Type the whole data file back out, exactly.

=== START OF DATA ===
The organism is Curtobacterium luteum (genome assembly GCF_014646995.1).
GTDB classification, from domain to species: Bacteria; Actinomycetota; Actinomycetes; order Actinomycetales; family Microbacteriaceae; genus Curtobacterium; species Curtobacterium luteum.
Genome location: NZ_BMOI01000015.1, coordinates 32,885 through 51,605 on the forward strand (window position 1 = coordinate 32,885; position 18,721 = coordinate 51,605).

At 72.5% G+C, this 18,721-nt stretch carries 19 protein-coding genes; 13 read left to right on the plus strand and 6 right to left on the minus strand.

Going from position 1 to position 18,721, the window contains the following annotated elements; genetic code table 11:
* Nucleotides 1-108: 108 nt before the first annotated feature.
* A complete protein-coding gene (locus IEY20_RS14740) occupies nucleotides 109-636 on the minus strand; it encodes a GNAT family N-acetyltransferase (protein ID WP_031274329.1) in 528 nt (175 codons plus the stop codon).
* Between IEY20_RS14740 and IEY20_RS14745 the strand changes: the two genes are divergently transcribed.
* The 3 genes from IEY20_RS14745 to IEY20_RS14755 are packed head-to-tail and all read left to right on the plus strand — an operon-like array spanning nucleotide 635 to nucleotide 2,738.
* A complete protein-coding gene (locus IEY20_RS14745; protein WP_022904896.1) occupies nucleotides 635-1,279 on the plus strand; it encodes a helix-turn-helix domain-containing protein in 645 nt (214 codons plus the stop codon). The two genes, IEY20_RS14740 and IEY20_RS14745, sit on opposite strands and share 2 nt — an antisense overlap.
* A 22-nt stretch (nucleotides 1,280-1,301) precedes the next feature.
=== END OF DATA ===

The organism is Curtobacterium luteum (genome assembly GCF_014646995.1).
GTDB classification, from domain to species: Bacteria; Actinomycetota; Actinomycetes; order Actinomycetales; family Microbacteriaceae; genus Curtobacterium; species Curtobacterium luteum.
Genome location: NZ_BMOI01000015.1, coordinates 32,885 through 51,605 on the forward strand (window position 1 = coordinate 32,885; position 18,721 = coordinate 51,605).

At 72.5% G+C, this 18,721-nt stretch carries 19 protein-coding genes; 13 read left to right on the plus strand and 6 right to left on the minus strand.

Going from position 1 to position 18,721, the window contains the following annotated elements; genetic code table 11:
* Nucleotides 1-108: 108 nt before the first annotated feature.
* A complete protein-coding gene (locus IEY20_RS14740) occupies nucleotides 109-636 on the minus strand; it encodes a GNAT family N-acetyltransferase (protein ID WP_031274329.1) in 528 nt (175 codons plus the stop codon).
* Between IEY20_RS14740 and IEY20_RS14745 the strand changes: the two genes are divergently transcribed.
* The 3 genes from IEY20_RS14745 to IEY20_RS14755 are packed head-to-tail and all read left to right on the plus strand — an operon-like array spanning nucleotide 635 to nucleotide 2,738.
* A complete protein-coding gene (locus IEY20_RS14745; protein WP_022904896.1) occupies nucleotides 635-1,279 on the plus strand; it encodes a helix-turn-helix domain-containing protein in 645 nt (214 codons plus the stop codon). The two genes, IEY20_RS14740 and IEY20_RS14745, sit on opposite strands and share 2 nt — an antisense overlap.
* A 22-nt stretch (nucleotides 1,280-1,301) precedes the next feature.